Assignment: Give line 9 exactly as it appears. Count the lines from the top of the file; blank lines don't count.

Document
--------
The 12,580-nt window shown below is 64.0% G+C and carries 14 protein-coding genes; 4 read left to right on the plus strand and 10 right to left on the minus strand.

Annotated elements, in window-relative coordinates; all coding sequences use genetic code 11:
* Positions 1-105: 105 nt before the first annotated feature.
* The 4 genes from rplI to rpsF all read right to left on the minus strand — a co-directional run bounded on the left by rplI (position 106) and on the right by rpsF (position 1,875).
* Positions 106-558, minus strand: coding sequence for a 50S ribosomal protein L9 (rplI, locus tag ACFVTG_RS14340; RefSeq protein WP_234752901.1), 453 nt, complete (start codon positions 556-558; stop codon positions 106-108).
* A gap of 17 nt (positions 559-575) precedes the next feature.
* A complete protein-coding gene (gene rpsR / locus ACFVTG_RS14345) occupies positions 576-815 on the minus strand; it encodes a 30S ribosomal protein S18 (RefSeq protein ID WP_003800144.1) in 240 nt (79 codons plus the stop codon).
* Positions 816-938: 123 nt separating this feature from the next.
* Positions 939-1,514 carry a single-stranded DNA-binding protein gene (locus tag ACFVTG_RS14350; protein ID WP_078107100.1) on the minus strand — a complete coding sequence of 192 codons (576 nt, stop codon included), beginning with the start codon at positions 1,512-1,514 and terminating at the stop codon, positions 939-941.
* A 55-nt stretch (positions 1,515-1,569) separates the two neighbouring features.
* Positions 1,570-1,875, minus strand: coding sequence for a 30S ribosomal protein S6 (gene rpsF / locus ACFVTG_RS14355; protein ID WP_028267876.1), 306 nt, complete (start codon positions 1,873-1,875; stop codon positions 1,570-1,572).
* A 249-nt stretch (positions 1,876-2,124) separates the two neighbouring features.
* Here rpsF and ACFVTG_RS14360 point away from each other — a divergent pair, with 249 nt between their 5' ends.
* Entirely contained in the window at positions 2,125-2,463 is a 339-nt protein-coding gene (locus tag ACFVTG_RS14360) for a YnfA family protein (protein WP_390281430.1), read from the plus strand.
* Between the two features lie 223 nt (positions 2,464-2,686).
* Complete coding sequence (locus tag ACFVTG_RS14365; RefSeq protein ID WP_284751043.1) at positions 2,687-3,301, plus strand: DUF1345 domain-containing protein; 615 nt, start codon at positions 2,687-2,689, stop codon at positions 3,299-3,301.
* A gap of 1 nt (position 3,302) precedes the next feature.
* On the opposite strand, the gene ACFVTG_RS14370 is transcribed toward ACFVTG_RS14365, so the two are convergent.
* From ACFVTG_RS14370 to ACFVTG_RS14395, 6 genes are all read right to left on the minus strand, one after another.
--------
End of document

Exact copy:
* Positions 939-1,514 carry a single-stranded DNA-binding protein gene (locus tag ACFVTG_RS14350; protein ID WP_078107100.1) on the minus strand — a complete coding sequence of 192 codons (576 nt, stop codon included), beginning with the start codon at positions 1,512-1,514 and terminating at the stop codon, positions 939-941.